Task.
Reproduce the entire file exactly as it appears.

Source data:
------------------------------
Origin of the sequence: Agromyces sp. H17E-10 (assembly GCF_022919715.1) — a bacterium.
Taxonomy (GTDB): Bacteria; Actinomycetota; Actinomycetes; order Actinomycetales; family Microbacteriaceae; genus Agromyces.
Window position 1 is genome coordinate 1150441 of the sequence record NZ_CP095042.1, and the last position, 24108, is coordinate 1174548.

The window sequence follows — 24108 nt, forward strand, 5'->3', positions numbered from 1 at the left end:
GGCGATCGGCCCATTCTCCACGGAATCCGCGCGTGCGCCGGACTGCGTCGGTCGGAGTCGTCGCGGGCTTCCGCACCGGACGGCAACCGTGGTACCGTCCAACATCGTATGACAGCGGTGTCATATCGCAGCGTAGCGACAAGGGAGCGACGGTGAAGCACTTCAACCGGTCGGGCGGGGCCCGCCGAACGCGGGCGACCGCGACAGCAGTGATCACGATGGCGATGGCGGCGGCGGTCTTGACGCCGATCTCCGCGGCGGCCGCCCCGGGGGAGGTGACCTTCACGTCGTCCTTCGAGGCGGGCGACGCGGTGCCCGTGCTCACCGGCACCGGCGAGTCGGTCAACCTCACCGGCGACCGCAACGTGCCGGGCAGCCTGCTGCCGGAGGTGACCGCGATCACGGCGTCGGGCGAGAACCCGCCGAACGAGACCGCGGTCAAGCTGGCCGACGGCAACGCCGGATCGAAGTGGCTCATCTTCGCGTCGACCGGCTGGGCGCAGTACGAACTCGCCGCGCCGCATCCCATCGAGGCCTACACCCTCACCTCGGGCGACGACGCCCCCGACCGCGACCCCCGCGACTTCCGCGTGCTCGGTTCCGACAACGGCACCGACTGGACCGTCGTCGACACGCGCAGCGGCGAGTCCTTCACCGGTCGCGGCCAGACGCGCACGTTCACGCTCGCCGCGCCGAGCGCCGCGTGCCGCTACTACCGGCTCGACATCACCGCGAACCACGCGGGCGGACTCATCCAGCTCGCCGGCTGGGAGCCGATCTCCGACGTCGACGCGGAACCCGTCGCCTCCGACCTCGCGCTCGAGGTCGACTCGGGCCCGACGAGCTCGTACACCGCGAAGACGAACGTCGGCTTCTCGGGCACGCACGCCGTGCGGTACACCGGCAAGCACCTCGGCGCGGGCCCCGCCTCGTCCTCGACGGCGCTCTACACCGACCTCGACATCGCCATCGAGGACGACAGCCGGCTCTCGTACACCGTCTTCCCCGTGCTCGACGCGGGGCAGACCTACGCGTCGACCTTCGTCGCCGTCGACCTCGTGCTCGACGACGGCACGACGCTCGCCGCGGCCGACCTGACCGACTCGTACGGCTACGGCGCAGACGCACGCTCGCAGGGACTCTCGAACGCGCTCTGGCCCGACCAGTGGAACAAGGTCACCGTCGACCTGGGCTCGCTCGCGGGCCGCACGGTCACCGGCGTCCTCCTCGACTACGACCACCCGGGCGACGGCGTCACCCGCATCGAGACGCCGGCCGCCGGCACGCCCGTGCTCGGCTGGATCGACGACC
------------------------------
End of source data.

Origin of the sequence: Agromyces sp. H17E-10 (assembly GCF_022919715.1) — a bacterium.
Taxonomy (GTDB): Bacteria; Actinomycetota; Actinomycetes; order Actinomycetales; family Microbacteriaceae; genus Agromyces.
Window position 1 is genome coordinate 1150441 of the sequence record NZ_CP095042.1, and the last position, 24108, is coordinate 1174548.

The window sequence follows — 24108 nt, forward strand, 5'->3', positions numbered from 1 at the left end:
GGCGATCGGCCCATTCTCCACGGAATCCGCGCGTGCGCCGGACTGCGTCGGTCGGAGTCGTCGCGGGCTTCCGCACCGGACGGCAACCGTGGTACCGTCCAACATCGTATGACAGCGGTGTCATATCGCAGCGTAGCGACAAGGGAGCGACGGTGAAGCACTTCAACCGGTCGGGCGGGGCCCGCCGAACGCGGGCGACCGCGACAGCAGTGATCACGATGGCGATGGCGGCGGCGGTCTTGACGCCGATCTCCGCGGCGGCCGCCCCGGGGGAGGTGACCTTCACGTCGTCCTTCGAGGCGGGCGACGCGGTGCCCGTGCTCACCGGCACCGGCGAGTCGGTCAACCTCACCGGCGACCGCAACGTGCCGGGCAGCCTGCTGCCGGAGGTGACCGCGATCACGGCGTCGGGCGAGAACCCGCCGAACGAGACCGCGGTCAAGCTGGCCGACGGCAACGCCGGATCGAAGTGGCTCATCTTCGCGTCGACCGGCTGGGCGCAGTACGAACTCGCCGCGCCGCATCCCATCGAGGCCTACACCCTCACCTCGGGCGACGACGCCCCCGACCGCGACCCCCGCGACTTCCGCGTGCTCGGTTCCGACAACGGCACCGACTGGACCGTCGTCGACACGCGCAGCGGCGAGTCCTTCACCGGTCGCGGCCAGACGCGCACGTTCACGCTCGCCGCGCCGAGCGCCGCGTGCCGCTACTACCGGCTCGACATCACCGCGAACCACGCGGGCGGACTCATCCAGCTCGCCGGCTGGGAGCCGATCTCCGACGTCGACGCGGAACCCGTCGCCTCCGACCTCGCGCTCGAGGTCGACTCGGGCCCGACGAGCTCGTACACCGCGAAGACGAACGTCGGCTTCTCGGGCACGCACGCCGTGCGGTACACCGGCAAGCACCTCGGCGCGGGCCCCGCCTCGTCCTCGACGGCGCTCTACACCGACCTCGACATCGCCATCGAGGACGACAGCCGGCTCTCGTACACCGTCTTCCCCGTGCTCGACGCGGGGCAGACCTACGCGTCGACCTTCGTCGCCGTCGACCTCGTGCTCGACGACGGCACGACGCTCGCCGCGGCCGACCTGACCGACTCGTACGGCTACGGCGCAGACGCACGCTCGCAGGGACTCTCGAACGCGCTCTGGCCCGACCAGTGGAACAAGGTCACCGTCGACCTGGGCTCGCTCGCGGGCCGCACGGTCACCGGCGTCCTCCTCGACTACGACCACCCGGGCGACGGCGTCACCCGCATCGAGACGCCGGCCGCCGGCACGCCCGTGCTCGGCTGGATCGACGACC